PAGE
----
Airport industrial complex upgrade proposal doesn't specify tenants
BY BRIAN BARBER World Staff Writer
Wednesday, June 06, 2012
6/06/12 at 7:28 AM
Read the Tulsa Metro Chamber’s white paper about the airport industrial complex improvements.
The Tulsa Metro Chamber after repeated requests from the Tulsa World has released a generic list of airport industrial complex improvements that could be funded by a proposed $329.4 million tax package.
Of that total, $254.4 million would be used for the improvements and $75 million would be used to establish a "deal-closing fund" to offer incentives to businesses that locate and grow in the region.
However, chamber officials, citing nondisclosure agreements, will not detail the level to which each of the complex's four tenants - American Airlines, Spirit AeroSystems, IC Bus of Oklahoma which is owned by Navistar, and the Oklahoma Air National Guard - would benefit.
Also, they will not specify which of the complex's 76 buildings encompassing 6,520,016 square feet and spread across 639 acres would receive which improvements.
"We have said (to the tenants), 'If we are going to come up with a solution to make all of this happen, we have to be able to share information with certain members of both private and public leadership,'" said Jim Fram, the chamber's senior vice president of economic development.
"We have been released to talk about this in general terms. I'm not going to refer to any particular company."
Fram said the white paper given to the Tulsa World and labeled "confidential draft" is the only one, to his knowledge, that elected leaders have seen during discussions about a potential tax package.
The newspaper two weeks ago revealed that a proposal was in the works to, in part, help preserve local American Airlines jobs.
But chamber officials countered that improvements were needed to the complex because the buildings date back to World War II and must be made marketable regardless of the current tenants.
When pressed about the need for secrecy, considering that the buildings are publicly owned and the dollars used would be from taxpayers, Fram said the chamber is going down two pathways.
"We are attempting to upgrade an industrial complex where 11,000-plus people work, but at the same time we are trying to help specific companies grow and be productive and prosper," he said.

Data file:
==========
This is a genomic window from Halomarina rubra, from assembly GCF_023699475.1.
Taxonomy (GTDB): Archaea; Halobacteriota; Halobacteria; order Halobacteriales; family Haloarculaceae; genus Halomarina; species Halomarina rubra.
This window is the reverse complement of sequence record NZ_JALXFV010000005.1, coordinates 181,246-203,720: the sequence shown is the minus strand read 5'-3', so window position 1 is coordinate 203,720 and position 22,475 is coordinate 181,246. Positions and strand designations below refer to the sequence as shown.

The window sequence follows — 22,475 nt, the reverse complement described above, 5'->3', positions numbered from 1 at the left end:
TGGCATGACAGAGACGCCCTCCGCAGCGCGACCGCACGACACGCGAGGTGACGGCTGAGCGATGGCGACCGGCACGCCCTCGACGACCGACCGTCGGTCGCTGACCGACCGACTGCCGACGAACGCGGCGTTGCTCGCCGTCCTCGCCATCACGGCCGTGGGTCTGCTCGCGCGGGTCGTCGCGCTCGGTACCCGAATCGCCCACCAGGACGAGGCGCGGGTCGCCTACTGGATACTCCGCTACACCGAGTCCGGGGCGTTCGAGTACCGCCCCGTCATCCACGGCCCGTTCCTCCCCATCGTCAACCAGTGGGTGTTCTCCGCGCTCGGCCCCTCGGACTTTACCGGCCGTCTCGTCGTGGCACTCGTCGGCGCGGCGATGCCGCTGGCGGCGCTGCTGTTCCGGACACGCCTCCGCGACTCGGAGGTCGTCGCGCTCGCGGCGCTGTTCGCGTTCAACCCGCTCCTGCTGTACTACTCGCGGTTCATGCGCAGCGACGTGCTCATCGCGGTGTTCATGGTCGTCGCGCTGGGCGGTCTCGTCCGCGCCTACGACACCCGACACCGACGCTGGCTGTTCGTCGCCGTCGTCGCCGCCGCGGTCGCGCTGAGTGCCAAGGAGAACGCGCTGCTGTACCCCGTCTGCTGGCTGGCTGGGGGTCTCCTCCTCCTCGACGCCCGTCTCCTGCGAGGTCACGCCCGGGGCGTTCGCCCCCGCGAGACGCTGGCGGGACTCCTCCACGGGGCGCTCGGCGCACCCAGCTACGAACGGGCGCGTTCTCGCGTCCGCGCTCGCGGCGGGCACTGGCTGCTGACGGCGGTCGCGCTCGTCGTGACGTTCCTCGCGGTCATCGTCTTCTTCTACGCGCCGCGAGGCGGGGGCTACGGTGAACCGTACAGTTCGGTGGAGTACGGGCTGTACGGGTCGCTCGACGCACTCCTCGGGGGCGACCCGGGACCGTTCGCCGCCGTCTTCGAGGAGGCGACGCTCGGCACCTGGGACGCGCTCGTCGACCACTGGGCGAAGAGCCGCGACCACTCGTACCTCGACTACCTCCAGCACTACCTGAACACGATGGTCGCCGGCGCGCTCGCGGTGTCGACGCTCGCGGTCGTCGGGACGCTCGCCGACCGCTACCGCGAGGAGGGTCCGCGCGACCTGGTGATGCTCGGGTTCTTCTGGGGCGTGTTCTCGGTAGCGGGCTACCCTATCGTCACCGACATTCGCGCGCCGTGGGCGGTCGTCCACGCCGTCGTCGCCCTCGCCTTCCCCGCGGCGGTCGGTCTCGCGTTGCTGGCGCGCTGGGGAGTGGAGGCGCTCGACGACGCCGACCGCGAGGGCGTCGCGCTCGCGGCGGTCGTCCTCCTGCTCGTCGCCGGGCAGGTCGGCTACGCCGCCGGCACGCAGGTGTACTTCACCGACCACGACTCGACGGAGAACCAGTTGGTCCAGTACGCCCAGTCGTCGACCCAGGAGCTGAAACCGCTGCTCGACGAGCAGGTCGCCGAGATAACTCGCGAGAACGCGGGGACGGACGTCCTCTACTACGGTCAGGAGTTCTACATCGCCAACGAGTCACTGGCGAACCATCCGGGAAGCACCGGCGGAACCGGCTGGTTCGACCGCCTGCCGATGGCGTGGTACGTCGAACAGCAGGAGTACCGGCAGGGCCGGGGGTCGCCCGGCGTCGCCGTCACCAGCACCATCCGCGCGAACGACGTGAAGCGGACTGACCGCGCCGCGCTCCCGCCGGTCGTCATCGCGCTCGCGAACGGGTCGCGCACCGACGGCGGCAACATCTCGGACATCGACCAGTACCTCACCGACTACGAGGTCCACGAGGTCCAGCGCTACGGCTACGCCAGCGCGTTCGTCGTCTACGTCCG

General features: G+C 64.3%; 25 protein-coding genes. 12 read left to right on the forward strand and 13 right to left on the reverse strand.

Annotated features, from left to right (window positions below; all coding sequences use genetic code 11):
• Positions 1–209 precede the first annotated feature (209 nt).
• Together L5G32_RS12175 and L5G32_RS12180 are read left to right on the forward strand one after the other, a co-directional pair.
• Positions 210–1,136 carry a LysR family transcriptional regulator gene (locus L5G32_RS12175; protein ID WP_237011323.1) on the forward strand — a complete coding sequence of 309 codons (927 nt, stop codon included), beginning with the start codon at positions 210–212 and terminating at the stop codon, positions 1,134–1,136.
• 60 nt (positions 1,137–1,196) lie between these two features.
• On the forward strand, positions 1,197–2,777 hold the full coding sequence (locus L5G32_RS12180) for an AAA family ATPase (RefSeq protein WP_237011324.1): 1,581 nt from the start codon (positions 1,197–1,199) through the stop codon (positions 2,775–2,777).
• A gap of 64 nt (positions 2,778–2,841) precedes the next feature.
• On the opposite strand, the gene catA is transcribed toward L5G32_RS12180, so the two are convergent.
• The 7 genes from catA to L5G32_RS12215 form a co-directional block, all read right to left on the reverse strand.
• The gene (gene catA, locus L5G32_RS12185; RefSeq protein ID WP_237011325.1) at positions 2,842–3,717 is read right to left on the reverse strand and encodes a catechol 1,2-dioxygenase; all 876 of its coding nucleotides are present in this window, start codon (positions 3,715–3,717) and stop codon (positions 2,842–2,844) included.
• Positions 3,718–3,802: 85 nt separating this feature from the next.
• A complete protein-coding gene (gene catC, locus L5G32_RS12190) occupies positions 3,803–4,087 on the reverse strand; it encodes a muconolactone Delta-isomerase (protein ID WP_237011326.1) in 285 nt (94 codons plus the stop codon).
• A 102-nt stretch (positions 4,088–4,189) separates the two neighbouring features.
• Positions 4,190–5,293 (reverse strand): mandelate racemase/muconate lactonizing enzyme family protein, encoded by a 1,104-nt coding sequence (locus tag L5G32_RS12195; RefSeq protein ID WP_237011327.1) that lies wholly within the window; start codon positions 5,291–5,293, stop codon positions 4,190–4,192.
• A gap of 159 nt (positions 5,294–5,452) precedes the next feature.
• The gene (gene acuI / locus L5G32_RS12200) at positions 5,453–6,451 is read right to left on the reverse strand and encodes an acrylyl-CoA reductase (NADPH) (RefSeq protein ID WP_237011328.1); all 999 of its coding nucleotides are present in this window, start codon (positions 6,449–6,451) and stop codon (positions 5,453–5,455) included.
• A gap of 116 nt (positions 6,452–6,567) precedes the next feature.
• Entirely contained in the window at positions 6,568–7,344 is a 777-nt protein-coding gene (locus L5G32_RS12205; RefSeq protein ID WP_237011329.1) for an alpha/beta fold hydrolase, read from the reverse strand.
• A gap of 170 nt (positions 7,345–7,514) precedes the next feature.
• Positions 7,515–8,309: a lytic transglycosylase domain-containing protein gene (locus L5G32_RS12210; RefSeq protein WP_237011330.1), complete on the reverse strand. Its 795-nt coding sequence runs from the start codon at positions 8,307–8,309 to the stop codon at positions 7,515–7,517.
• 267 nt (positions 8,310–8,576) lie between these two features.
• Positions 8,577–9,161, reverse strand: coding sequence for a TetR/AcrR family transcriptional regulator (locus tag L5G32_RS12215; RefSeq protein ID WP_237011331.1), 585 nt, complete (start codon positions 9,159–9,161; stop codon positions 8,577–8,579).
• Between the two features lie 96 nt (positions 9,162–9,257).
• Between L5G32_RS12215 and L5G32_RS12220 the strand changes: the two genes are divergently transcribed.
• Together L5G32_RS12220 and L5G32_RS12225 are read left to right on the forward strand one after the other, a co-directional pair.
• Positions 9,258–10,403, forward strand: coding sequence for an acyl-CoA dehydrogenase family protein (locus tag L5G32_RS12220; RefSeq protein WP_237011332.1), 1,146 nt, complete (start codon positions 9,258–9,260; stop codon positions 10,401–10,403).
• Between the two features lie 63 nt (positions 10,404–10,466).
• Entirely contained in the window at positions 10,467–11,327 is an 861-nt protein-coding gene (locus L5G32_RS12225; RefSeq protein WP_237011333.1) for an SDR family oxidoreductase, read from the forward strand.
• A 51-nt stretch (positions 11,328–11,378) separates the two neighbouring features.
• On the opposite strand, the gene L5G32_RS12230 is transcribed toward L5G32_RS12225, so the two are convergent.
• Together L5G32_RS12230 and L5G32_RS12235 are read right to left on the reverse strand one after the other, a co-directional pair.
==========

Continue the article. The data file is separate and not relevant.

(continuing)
"At the end of the day, we probably don't care deeply about the names of the tenants as long as we have them.
"We have to raise our sights and look at the horizon in keeping the facilities marketable and competitive. At the same time, these companies are important to the community. A lot of people work there. We have to keep our eye on that ball as well. It's a complex process."
Sources have told the Tulsa World that the bulk of the improvements would affect the complex's commercial tenants, rather than the Air National Guard, which has a ground lease for its buildings. The guard also pays an annual fee for access to the airfield.
Airports Director Jeff Mulder said he's aware of one project that was being considered for the Air National Guard but doesn't know whether it is included in the chamber's plan.
Fram said discussions about the improvements began taking place with every tenant of the complex long before American Airlines filed for Chapter 11 bankruptcy reorganization Nov. 29.
"I've been with the chamber for four years now, and this has been going on since day one," he said.
"You have to understand that these facilities were all constructed from 1939 to 1945. While they've had some Band-aids put on between now and then, they are still World War II-age buildings."
While Fram wouldn't discuss each tenant's needs, he said they are actively being courted to move elsewhere.